Phiona Ngabirwe is an impressive person. She is the Head Teacher of the Kasese Humanist Primary School in Uganda and the Chairperson of the Bizoha Women Empowerment Group.
Here we talk about her work and life, and views.
Scott Douglas Jacobsen: What was family background?
Phiona Ngabirwe: I am Phiona Ngabirwe. 15th born out of 18 children, I grew up in a humble family and polygamous family. We grew up doing some activities to earn a living like grazing animals and digging in the plantations to get money to help us with school fees and basic needs.
Jacobsen: What is personal background, e.g., geography, culture, language, and religion or lack thereof?
Ngabirwe: I am the headteacher at Kasese Humanist Primary School and the chairperson of the Bizoha Women Empowerment Group. I work hard to help girls and young mothers to be well.
My traditional name is Ngabirwe, which means that I was given to my parents because my mother produced only boys. So, she wanted to have a girl. At long last, she got me. She gave me that name. I am Omunyankole by tribe. I speak different languages like English, Kiswahili, little French, and our local languages here. I come from Bushenyi district. Although, I stay in Kasese. I was born a Protestant, though. In our family, we had many religions like Moslems. My mother is a born again Christian. My stepmothers are Catholic, so I grew up confused. Until, I learnt more about humanism. This made me doubt religions.
Now, I am a Humanist. I don’t think I will ever be religious again.
Jacobsen: How have these familial and personal contexts influenced direction into Kasese?
Ngabirwe: I came to Kasese in 2011 after completing my college. I was searching for a school to teach in. Lucky enough, I landed at Kasese Humanist Primary School, where I got a vacancy of teaching and what made me comfortable was that the school was a secular school. I felt at home.
Jacobsen: How is teaching at the Kasese Humanist School?
Ngabirwe: Oh, I may say that Kasese humanist schools are so unique. It gives freedom to children and being a Humanist school. It makes it different from other schools in Uganda. We follow Ugandan curriculum while teaching, but we a have a special subject which is humanism. I am proud to teach humanism in this school.
Jacobsen: What are some of the difficulties teaching at Kasese Humanist School? What are some of the rewards teaching at Kasese Humanist School?
Ngabirwe: The difficulties are not many. We only have one challenge, where most parents are religious. So, they think that school is evil. Maybe, the enemies of the school who try to destroy our name that we are not worthy. The reward is that our school is an international school. Our students are so exposed to technology.
Skills and knowledge even to the rest of the world. To me, I have met up with very many Humanists all over the world and teaching at Kasese humanist school has made me to be a very strong woman and focused.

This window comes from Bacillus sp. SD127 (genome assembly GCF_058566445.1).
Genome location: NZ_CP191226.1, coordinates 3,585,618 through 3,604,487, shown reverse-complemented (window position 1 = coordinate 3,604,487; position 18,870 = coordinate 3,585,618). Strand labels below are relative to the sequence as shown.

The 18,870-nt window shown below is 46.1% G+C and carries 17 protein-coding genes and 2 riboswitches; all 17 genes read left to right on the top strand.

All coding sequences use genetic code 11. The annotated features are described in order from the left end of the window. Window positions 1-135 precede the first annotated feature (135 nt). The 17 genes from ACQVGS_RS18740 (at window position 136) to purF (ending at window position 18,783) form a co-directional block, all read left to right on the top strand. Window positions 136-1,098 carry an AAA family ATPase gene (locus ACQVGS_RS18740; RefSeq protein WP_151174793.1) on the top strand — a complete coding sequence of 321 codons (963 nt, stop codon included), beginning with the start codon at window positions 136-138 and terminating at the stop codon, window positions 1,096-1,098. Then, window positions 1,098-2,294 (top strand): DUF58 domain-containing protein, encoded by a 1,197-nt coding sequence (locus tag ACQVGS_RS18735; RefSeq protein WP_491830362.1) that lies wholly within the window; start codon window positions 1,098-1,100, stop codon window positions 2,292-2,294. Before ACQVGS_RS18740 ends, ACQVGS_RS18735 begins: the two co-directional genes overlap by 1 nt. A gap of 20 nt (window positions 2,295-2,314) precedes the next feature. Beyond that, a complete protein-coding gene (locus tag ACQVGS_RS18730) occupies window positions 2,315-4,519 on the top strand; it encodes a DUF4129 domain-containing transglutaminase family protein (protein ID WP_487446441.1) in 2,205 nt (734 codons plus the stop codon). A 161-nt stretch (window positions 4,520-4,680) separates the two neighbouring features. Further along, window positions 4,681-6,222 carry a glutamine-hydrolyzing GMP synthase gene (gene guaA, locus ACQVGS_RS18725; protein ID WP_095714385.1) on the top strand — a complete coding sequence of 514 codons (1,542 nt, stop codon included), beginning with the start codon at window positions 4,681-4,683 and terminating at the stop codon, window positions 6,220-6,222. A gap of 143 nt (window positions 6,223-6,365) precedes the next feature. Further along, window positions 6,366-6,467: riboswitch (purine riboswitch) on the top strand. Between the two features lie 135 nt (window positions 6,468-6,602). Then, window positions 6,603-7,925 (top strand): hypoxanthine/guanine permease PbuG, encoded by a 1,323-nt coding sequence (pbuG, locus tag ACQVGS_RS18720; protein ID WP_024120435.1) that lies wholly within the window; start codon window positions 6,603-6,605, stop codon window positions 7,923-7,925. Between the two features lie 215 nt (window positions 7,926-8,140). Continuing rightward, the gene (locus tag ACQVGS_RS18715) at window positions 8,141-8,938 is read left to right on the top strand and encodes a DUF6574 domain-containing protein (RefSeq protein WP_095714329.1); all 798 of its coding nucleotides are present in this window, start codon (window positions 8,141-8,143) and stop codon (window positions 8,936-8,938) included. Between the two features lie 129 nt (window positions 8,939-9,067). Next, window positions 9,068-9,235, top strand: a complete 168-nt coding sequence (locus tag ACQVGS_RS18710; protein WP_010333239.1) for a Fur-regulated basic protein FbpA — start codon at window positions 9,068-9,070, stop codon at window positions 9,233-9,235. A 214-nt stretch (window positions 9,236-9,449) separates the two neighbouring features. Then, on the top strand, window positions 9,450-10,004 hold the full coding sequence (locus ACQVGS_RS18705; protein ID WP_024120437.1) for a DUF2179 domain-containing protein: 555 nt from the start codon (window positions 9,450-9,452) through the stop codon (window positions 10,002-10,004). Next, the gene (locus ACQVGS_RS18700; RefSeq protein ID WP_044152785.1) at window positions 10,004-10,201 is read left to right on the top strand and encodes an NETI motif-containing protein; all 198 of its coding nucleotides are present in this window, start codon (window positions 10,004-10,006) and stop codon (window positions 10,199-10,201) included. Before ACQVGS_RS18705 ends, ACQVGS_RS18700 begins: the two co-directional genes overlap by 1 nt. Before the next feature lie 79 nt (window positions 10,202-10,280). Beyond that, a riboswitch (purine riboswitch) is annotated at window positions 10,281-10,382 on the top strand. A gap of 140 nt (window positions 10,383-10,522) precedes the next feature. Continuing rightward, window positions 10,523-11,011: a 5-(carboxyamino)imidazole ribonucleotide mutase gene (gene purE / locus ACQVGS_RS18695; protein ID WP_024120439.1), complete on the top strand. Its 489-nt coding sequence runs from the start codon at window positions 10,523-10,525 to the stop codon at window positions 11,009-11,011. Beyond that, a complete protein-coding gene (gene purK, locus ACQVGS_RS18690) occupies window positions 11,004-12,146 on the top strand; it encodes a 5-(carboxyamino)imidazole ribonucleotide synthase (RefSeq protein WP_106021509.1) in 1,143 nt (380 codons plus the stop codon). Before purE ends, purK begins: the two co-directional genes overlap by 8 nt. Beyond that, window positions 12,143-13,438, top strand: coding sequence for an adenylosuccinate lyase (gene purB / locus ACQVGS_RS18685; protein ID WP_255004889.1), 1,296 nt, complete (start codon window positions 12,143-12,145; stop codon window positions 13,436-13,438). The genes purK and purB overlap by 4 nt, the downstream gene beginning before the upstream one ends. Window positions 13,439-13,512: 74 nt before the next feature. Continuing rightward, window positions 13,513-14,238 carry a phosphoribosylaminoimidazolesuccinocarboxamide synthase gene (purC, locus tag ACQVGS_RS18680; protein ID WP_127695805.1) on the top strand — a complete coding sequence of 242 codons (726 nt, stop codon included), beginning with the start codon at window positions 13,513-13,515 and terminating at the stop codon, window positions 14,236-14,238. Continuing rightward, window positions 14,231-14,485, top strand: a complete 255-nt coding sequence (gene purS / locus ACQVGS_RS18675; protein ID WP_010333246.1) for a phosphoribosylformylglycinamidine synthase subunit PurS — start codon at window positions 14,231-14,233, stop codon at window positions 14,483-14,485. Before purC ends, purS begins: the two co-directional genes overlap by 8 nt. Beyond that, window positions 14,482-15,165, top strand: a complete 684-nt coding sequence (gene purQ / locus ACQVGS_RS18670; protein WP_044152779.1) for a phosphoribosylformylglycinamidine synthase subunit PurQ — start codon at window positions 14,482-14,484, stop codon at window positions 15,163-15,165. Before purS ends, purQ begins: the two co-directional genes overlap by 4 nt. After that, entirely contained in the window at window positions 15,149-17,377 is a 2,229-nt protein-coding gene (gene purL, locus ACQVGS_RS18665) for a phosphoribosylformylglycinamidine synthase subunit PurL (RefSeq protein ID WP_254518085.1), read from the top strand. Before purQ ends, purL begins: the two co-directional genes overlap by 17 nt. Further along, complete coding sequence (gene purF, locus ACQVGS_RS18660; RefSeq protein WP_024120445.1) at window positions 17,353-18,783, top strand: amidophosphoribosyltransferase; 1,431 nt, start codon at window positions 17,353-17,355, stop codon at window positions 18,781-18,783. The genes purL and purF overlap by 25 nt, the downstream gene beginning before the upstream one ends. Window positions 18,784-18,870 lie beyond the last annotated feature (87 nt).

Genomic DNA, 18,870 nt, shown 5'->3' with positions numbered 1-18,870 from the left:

Jacobsen: What have been the reactions of the different surrounding religion factions to the humanist educational system developed through Kasese Humanist School?
Ngabirwe: Oh, it has been very strange, very many religious leaders have tried their best to fail us in all ways by preaching against Kasese humanist. But good enough, we have stayed determined to serve and to show the truth in us.
Jacobsen: What is the curriculum taught at Kasese Humanist School?
Ngabirwe: We teach Ugandan curriculum, games, indoor sports, and outdoor activities. Only that we add humanism on a timetable, which is not in other schools.
Jacobsen: What have been the observed impacts of the children and kids coming out of the humanist school programs compared to the regular school system provided to children?
Ngabirwe: Yes, our students who complete their studies from Kasese humanist schools are always different from other students from different schools because we help our students to be good citizens, to be an example for others. They go out with skills like sewing, carpentry, and welding. This has helped them to be job creators rather than job seekers.
Jacobsen: What are the recommended materials for others who want to replicate the activities and humanist school programs of Kasese?
Ngabirwe: They need first love what they are going to do, determined and they have to read more about humanism books and maybe to have self-esteem in them.
Jacobsen: How can people become involved with or donate to Kasese Humanist School?
Ngabirwe: Oh, they can follow the links on the Kasese humanist’s website to have the details about Kasese humanist schools.
Jacobsen: Any recommended authors, organizations, or speakers?
Ngabirwe: l love the book Humanism as a Philosophy by Corliss Lamont.
Jacobsen: Any final feelings or thoughts in conclusion based on the conversation today?
Ngabirwe: I am so happy and excited to have my conversation with you, and talk about my lovely school and myself. I wish everyone to know the truth about humanism and this can make the world a better place to live in.
Jacobsen: Thank you for the opportunity and your time, Phiona.
Ngabirwe: You are welcome. I am very glad to get this time to talk about humanism and my school and the Bizoha women group.
Scott Douglas Jacobsen is the Founder of In-Sight: Independent Interview-Based Journal and In-Sight Publishing. He authored/co-authored some e-books, free or low-cost. If you want to contact Scott: Scott.D.Jacobsen@Gmail.com.
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